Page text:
Bluefield returned fire in short order, with Brown scrambling outside the pocket for a 10-yard touchdown run that put the pressure back on the Huskies.
After the Beavers offense came through, the defense followed suit. Bluefield’s Chance Johnson nabbed a pick on a pass over the middle, and Bluefield capitalized on the short field that resulted, as Hairston scored another touchdown from two yards away to set the score at 28-114 with 10:03 to go in the game.
Bluefield’s defense put pressure on North’s Hall in key spots, where the Beaver’s length and athleticism shined through.
“More than the line, it’s really those overhang guys. When you’re spread out — we made some adjustments, we kept Harley [Sickles] in there, and that kind of got him out of route to help us seal the edge — 20 [Reginald Hairston] and 33 [Shawn Hale] were nuisances out there. They’re so long, they eliminate all quick game because they can bat stuff down, they force you to really step up in the pocket to guys that are really holding their area,” Simon said.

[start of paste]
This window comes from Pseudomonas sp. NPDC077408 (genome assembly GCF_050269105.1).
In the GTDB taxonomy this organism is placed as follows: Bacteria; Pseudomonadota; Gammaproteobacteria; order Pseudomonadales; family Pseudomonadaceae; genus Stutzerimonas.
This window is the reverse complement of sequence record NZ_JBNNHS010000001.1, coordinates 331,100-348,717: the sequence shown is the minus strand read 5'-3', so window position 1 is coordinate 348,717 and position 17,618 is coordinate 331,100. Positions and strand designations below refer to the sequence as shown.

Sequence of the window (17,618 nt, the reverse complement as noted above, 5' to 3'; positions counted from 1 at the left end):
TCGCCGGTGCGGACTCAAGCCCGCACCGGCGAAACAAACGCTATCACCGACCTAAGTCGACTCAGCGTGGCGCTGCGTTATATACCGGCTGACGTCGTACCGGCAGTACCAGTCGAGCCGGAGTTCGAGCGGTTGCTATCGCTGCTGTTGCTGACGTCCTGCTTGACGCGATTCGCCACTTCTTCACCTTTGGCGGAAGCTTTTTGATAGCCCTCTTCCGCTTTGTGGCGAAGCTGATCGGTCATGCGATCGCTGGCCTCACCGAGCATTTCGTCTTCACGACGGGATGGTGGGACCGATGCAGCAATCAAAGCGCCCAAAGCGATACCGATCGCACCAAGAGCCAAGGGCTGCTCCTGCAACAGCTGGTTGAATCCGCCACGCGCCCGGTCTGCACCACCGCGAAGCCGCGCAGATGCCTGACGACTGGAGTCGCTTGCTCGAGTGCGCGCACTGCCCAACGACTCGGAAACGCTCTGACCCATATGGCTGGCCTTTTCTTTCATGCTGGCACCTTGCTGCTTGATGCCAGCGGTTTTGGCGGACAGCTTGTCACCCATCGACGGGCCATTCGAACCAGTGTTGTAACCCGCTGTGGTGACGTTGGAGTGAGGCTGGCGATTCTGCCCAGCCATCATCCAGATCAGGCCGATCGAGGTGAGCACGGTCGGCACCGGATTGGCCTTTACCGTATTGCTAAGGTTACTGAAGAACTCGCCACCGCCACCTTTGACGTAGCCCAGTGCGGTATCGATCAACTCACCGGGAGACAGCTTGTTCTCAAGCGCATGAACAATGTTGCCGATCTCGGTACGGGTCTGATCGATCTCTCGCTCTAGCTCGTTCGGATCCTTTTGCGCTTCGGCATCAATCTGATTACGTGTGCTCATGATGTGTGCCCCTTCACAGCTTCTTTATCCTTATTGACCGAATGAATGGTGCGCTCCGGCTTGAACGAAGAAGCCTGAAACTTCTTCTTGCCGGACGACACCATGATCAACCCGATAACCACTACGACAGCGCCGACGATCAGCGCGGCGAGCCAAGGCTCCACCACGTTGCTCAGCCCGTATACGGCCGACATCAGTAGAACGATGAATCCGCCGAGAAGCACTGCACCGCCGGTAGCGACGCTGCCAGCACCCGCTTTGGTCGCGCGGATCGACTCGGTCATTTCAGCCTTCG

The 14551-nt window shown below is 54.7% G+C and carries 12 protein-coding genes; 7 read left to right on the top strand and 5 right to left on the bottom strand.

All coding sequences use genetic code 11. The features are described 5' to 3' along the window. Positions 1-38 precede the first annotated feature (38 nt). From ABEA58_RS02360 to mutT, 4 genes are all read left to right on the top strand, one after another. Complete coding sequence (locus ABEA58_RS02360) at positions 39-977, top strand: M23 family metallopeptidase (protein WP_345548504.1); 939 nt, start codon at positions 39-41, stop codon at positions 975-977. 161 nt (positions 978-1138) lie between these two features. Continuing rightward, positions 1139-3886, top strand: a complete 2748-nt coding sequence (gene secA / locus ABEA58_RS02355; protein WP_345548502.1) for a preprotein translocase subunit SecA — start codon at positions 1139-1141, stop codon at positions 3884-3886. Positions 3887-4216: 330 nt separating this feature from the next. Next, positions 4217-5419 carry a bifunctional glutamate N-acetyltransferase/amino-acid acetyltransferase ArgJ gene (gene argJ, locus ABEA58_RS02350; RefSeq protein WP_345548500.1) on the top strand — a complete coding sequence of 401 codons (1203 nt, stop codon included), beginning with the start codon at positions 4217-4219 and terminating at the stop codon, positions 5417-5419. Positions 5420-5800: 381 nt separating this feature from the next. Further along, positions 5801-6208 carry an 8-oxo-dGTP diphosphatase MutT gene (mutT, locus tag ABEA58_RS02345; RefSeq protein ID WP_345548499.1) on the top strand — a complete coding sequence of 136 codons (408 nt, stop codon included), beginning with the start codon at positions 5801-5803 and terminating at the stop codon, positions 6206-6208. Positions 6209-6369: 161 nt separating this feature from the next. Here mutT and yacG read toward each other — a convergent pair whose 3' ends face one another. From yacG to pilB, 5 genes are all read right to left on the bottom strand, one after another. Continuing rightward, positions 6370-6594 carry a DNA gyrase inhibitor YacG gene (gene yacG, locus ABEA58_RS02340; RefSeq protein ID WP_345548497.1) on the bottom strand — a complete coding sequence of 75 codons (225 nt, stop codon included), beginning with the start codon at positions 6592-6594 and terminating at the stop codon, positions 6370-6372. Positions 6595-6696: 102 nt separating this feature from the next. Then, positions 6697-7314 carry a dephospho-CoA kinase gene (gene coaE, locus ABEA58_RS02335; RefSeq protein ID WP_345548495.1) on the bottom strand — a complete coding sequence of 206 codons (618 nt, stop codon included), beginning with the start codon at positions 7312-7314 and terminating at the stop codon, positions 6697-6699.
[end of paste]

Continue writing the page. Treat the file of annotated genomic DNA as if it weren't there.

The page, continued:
North hoped to cut it to a one-score game later in the fourth, and eventually came to a 4th-and-10. Hall threw outside to Frey on a curl route, but the Huskies got an unfavorable spot on the ball. The pass was ruled as eight yards, and a turnover on downs.
Bluefield converted their own pivotal fourth down with five minutes to go in the game, which all but sealed the contest after Floyd’s ensuing score.
North’s Parker Kincell picked up a garbage time touchdown, making a 22-yard reception while running across the back of the end zone to make the final score 35-21.
For Bluefield, they march on to the semifinal round against the two-seeded Independence Patriots.
“Just take care of ourselves, keep improving each day,” Simon said of his team’s upcoming games. “Whoever’s there next week, expect a tough game.”
As for North Marion, the playoff run was historic — the first time they’d hosted a playoff game in 20 years, and, as would follow, the first time they’d won a playoff game at their home stadium in 20 years. The Huskies lose many a senior who filled huge roles, but Hays still sees good things to come.
“I was really proud of our offensive line, the way that they’ve developed. [...] That was a real question mark, graduated four guys off our offensive front last year. And the amount of push that we were able to get — you expect to get it when you’re playing inferior opponents, but when you’re playing a program like Bluefield and you’re able to get a push like that, run the ball in-between the tackles, with three juniors and a junior running back, you’re optimistic about the future.”